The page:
Evaluating Balena on top of another OS

Hi Balena team,

I’m evaluating Balena for future use by doing some trials with on a rpi, but I have some doubts I could not find in the documentation. Maybe you can help :slight_smile:

But first I want to say that yesterday I could deploy a docker compose in minutes without previous knowledge of your platform, so congratulations on your product. Lights ahead of GreenGrass/ECS anywhere.

I have though, as said some doubts.

  1. You asked me to install your balenaOS in my device. What if I want to keep the OS of my device as it is? I see that in your OS there is the balena engine, and that I can install it in my Linux OS. But I don’t have clear, what things I’m not getting by not using your OS? updates? Are all your platform features supported with just the Balena engine service running?

  2. Another key differentiator of Balena is the “binary” delta updates.I read the explanation on how it works, how different is it from “correctly” doing it with Docker? do you have some numbers? By “correctly” I mean only updating the last layer (with the code) of a docker image.

Again, congrats on your product.

Hello Jordi,

Thanks for considering our platform! I work on the OS team here, so maybe I can help with some of your questions.

what things I’m not getting by not using your OS?

You’re certainly able to use our engine in your own Linux OS, but there’s a reason we develop and distribute balenaOS rather than package the individual components, such as the engine, for installation. Developing our own OS allows us to do atomic OS upgrades and fallback with an A/B partition layout, manage how containers are downloaded and run with balena-supervisor, configure device tree overlays and bootloader parameters on platforms where those are relevant, and handle network configuration through cloudlink (essentially a VPN) for easy remote management, among other features.

Essentially, balenaOS is crafted from the ground up to support running containerized applications using balenaEngine, including all the pieces that aren’t provided by the engine itself.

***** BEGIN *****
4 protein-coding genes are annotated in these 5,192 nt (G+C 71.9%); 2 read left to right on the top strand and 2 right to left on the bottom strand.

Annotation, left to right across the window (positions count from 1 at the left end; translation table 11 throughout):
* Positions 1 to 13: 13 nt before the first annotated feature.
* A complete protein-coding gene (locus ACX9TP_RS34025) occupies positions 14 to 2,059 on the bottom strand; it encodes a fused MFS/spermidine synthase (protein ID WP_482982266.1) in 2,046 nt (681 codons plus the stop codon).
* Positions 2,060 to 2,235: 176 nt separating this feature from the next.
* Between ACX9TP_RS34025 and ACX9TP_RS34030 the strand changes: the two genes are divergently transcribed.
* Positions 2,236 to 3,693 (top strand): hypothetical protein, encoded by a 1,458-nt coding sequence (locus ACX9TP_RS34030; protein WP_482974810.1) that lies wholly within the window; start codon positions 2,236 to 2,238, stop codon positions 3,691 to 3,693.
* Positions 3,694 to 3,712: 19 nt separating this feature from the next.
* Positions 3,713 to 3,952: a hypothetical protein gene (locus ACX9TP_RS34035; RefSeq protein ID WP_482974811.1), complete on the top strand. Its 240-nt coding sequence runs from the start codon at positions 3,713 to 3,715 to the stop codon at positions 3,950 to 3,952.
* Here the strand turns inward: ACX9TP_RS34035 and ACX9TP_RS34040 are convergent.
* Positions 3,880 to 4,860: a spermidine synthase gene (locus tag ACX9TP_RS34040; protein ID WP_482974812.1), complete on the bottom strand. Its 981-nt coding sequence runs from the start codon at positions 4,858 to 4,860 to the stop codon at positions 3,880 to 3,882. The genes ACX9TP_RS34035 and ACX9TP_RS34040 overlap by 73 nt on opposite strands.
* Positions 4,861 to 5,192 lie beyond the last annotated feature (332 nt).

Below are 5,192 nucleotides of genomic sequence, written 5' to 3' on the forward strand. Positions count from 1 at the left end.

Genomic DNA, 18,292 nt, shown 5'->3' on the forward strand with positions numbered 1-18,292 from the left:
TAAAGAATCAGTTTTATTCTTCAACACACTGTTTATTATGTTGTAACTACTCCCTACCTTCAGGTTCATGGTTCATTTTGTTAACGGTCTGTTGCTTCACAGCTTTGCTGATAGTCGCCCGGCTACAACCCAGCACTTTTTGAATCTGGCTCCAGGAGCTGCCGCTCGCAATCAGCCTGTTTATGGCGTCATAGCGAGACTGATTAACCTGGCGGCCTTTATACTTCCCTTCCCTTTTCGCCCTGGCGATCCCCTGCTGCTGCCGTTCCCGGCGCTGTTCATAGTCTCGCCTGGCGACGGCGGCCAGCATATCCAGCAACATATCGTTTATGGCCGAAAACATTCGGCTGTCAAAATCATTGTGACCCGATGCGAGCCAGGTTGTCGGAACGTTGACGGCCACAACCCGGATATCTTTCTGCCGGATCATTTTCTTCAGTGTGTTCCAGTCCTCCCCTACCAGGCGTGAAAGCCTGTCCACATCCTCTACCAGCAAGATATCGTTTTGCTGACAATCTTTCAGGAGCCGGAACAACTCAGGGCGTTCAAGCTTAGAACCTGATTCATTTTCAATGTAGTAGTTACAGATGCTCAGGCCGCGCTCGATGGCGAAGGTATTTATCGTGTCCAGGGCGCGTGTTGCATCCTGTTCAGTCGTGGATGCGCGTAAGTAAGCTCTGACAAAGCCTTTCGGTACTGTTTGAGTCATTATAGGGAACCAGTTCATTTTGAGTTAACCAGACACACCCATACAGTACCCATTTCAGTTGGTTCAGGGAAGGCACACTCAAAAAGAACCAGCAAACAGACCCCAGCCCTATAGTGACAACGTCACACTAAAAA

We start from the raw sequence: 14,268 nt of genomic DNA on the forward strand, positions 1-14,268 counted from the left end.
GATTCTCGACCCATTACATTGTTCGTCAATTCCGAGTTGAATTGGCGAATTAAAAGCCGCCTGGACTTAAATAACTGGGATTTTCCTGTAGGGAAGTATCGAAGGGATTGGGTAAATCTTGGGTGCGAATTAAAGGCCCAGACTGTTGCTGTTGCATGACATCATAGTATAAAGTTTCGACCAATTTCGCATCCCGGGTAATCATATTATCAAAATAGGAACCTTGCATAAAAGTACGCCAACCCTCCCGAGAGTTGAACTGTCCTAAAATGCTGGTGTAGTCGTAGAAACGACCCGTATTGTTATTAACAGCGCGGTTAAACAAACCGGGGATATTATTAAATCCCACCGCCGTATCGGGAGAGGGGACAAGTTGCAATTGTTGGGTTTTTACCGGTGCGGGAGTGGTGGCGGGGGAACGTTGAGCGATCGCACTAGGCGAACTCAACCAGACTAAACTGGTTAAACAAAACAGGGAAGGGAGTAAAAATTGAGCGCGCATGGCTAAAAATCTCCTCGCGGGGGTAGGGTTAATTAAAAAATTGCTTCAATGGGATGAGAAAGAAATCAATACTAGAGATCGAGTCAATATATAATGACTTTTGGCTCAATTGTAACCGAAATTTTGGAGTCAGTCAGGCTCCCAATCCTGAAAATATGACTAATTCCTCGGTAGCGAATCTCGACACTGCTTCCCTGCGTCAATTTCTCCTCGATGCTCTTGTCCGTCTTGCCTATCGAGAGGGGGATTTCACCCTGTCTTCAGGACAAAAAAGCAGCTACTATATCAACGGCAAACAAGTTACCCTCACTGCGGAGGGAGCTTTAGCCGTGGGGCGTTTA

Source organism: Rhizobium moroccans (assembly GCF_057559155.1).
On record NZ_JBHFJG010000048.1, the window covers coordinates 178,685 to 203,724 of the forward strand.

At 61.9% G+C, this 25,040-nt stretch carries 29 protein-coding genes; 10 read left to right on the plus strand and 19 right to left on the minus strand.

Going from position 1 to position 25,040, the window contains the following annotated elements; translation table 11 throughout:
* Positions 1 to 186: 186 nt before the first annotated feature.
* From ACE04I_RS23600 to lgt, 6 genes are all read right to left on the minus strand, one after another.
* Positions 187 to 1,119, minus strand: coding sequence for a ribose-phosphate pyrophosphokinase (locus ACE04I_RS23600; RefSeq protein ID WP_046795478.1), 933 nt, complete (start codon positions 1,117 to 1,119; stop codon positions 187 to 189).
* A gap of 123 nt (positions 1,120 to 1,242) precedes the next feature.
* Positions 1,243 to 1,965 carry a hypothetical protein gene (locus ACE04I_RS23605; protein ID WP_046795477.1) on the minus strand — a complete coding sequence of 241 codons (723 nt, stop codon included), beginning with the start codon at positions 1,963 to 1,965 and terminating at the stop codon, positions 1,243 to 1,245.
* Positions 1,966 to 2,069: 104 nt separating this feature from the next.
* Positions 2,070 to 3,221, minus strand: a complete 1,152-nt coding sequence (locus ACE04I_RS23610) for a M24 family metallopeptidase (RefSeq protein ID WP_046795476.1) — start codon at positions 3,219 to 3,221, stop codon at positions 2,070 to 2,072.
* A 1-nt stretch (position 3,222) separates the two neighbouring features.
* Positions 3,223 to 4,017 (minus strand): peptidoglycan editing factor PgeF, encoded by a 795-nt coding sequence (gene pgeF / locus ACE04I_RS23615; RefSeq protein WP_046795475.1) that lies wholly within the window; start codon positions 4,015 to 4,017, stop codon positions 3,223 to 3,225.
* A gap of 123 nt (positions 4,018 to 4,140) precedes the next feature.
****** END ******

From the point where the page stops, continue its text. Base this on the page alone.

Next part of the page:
Another key differentiator of Balena is the “binary” delta updates.I read the explanation on how it works, how different is it from “correctly” doing it with Docker?

Delta images are an optimization of container images, how different the downloaded size is compared to a traditional pull depends on the image.

In a traditional pull, modifying a layer requires re-downloading all layers afterwards, even if most of the content hasn’t changed. With a delta image, the worst case download size is the same as a traditional pull, and the best case is only the modified data. Some other team members may have more input on real world numbers and specific examples when using delta images, and I’ll defer to their expertise.

Many of our customers appreciate this optimization when they’re on bandwidth constrained or metered networks, such as with a cellular modem, or when sharing a single internet connection with a large number of devices.

Let us know if this helps.

To add a little bit of information about the efficiency of deltas, we had a blog post that covered specific examples a while back when balenaEngine was first announced. Generally, deltas save quite a bit of space over a non-delta pull when making small changes, especially to layers early in the build process.

Note that the delta implementation has seen changes and improvements since then, and the engine itself has been rebased on the upstream Docker engine several times, along with seeing additional improvements. Some of the numbers are going to vary, especially in relation to the size of the engine binaries themselves, which have grown across the board.


Thanks for the quick response.

About the size reduction it looks great. The adding a package via apt-get example it’s very impressive.

About Balena OS, thanks for the explanation, I also read this article Architecture Overview | balenaOS it is clear now what have you packed inside and how you’ve organized everything. I see the advantages you offer, I guess ditching or having to merge your Balena OS with the one provided by NXP or Variscite or Toradex, although doable, seemed like an extra big step, I see the advantages, but I’ll have to wrap my head around it.

See you

Hi again Joseph, @jakogut

I would like to share some info from the talk I had with some engineers, since it could be useful for us and maybe good feedback for Balena.

In short we are kind of “forced” to use the provided OS from our supplier (Qualcomm, NXP, …) since they apply patches and other to the base Yocto. We cannot imagine getting good support by starting from BalenaOS (I’m obviously talking about platforms that you don’t support).

Also another thing that we talked was about the partitions, although they seem to be a good choice, sometimes we have different specifications.

We see Balena engine very interesting, and it seems easy to integrate. But besides that do you think we should port some other part of Balena OS? To me adding just the Balena engine seems that we are not taking advantange of what you can offer, at the end would be just like Greengrass (but with the delta upates).